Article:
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Does any one have access to plans for a cover that will fit over a double tilting trailer?
Saw one yesterday on the highway, made out of plywood. Not a bad looking job, and a lot cheaper than fiberglass.

Let me know if any one has any ideas.

Thanks.
 

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My bro and I built a cover out of wood for his double wide trailer. It was more though for summer storage so the sleds would be out of the sun and other weather elements. It is built out of plywood and 2X4's. I don't have any exact plans for it but it works really well. Even if you go down the highway doing 70mph it stands up really good.
 

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What would something like that weigh? Isn't fiberglass lighter? I would think the vehicle towing the trailer would suck alot of gas.

* Polaris * ......... The Way Out!
 

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I wood think that wood wood be be very heavy. Dad covered his 32 foot lowboy with steel 1" sq tubing as ribs and skinned it with thin plywood and interlocking aluminium sheeting, she is called the silver bullet.
The steel tubing ribs are re-inforced at the corners for strength, enough to support a sled from the hitch. Each sled is hung and the next one slides in underneath. This is over kill....just use steel or aluminum ribs and aluminum house siding for the sides, that way you won't have to worry about paint.
Good luck.

When hell freezes over, we'll ride there too.
 

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Do like 500 said and use steel or aluminum tubing to create ribs or a cage, then cover it with a tarp, or even fabric similar to a convertible top. It would be lite and pretty cheap too. You could modify the material to fit nice and tight all the way around. If you want aerodynamics, then shape the framework in the front to be slanted. It may not be 100% waterproof, but it will keep the majority of the outdoor elements off the sled in storage, as well as keep salt and grime off the machine.

Another idea is to use 1" steel or aluminum secured to 1/2" OSB or similar, and put up removable sides (like a wall) around the frame of the trailer, and then cover the top with a tarp or something. The tarp could be rolled back to make it easier to walk inside the trailer, plus the sides could be removed if you ever wanted them off. Make the walls only 3 or 4 feet tall, then it would be somewhat easy on the gas mileage too.

Just some ideas....
Good luck.
 

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How much does something like sheet metal cost/weigh? couldn't you make a frame, and lay that on top and the sides. You could also make it rounded at the front...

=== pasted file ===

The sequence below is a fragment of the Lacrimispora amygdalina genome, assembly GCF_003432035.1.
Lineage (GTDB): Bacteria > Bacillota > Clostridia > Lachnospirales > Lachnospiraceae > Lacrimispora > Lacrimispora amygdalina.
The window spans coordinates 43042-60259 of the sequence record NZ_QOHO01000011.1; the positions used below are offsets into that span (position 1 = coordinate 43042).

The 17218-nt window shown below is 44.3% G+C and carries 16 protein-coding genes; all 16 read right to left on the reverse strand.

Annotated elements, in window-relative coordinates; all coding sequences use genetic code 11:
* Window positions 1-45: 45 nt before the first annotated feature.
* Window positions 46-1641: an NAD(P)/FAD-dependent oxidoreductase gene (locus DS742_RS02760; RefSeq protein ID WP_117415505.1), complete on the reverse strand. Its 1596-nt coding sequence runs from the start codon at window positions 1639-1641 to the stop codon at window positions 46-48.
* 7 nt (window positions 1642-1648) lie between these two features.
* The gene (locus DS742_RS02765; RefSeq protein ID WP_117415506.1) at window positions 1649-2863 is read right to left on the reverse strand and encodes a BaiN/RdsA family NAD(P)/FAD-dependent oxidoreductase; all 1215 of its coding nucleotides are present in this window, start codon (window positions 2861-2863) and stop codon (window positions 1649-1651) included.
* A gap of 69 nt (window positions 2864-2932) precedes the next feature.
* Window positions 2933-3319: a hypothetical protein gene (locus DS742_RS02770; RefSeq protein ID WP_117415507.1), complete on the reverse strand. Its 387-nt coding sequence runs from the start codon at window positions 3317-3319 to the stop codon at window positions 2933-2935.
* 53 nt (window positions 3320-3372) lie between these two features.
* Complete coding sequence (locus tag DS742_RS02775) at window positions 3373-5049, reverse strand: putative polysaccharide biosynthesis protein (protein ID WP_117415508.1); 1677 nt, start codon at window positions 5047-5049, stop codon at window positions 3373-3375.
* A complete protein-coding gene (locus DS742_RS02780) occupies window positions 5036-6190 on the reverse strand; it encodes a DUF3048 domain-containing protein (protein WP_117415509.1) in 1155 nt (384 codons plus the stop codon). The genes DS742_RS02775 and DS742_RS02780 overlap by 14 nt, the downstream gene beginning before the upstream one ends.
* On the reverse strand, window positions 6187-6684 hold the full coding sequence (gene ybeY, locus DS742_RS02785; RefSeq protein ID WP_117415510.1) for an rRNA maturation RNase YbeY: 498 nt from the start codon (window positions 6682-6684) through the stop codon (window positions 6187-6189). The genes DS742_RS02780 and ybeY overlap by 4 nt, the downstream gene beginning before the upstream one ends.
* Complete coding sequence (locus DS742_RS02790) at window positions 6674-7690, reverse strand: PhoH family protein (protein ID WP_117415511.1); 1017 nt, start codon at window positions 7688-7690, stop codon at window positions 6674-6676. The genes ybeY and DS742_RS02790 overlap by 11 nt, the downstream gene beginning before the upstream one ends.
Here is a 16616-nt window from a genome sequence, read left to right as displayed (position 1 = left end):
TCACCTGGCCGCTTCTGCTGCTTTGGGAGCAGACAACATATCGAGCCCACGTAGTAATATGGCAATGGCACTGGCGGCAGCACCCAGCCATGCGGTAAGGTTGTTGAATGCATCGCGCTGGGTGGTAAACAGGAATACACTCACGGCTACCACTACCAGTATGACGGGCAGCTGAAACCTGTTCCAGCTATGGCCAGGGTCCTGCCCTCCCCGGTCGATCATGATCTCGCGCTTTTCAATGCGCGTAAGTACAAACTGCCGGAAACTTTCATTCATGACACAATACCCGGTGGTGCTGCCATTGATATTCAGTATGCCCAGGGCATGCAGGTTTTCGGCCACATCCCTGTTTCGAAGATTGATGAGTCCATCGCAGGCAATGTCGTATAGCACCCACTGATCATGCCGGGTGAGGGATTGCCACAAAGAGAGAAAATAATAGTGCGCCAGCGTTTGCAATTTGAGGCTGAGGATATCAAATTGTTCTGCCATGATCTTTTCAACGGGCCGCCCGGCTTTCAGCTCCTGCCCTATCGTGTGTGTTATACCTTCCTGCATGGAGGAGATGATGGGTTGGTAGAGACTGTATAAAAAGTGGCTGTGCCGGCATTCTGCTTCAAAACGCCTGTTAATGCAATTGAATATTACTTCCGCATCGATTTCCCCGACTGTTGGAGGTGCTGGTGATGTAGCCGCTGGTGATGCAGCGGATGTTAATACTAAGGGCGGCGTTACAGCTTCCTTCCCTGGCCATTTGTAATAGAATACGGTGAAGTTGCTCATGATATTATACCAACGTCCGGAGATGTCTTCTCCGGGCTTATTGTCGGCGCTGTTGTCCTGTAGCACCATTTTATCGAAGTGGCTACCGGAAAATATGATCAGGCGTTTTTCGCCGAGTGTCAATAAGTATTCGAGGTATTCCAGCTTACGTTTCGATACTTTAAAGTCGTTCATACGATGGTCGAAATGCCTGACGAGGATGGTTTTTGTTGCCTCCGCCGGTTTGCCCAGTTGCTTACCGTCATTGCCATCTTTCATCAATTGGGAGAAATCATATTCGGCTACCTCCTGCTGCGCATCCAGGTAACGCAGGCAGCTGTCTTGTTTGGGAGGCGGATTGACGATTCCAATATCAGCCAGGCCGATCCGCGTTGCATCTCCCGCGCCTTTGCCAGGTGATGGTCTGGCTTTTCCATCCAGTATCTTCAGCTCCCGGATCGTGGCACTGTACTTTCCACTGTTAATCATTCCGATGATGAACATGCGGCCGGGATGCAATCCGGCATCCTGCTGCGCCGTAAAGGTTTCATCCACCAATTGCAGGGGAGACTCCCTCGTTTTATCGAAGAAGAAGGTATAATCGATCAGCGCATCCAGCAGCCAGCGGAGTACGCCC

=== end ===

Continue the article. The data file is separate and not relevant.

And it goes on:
GO HARD, OR GO HOME - IF YOU COME TO A FORK IN THE ROAD...TAKE IT
 

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Unless you use really heavy material like 1/2 inch checker plate, what you will gain in aerodynamics will more than offset the added weight, but watch out for weight ratings on wheels and axles.

A tarp will work well in a pinch, but put one rib down the center to make the tarp peak in the middle so the water and snow will run off.

I've heard those fiberglass bubble domed trailers pull beautifully, just ask anybody with an Airstream trailer how a rounded edge trailer pulls.
Here is my Dads:

/snofan/../images/users/500fasenuf/airstrm.jpg

When hell freezes over, we'll ride there too.
 

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I thought about using cardboard or foam sheets to mocke up a cover.then I would laminate fibergalss inside and out.then just seal the bottom edge to keep moisture out.Straight edge,razer knife,hot glue gun,paint brushes and paper cups.
Rich
 

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That would be a hell of alot of cups.

GO HARD, OR GO HOME - IF YOU COME TO A FORK IN THE ROAD...TAKE IT
 

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I build studio props like that.

I use closed cell yellow contruction insulation board, the stuff that has foil on each side.

I cut and shape it and use construction adhesive to glue it together, then take it to my local fiberglass shop, and have it sprayed with their fibergalss gun.
I hate fiberglassing, it is a real mess, so I pay them to do it.

They built a dog house like that for a customer, and a 250 lb. guy can stand on top of it.

If you have the time to build it, it will be very strong and light.

Go for it man!!!!!!!!

Kev

When hell freezes over, we'll ride there too.
 
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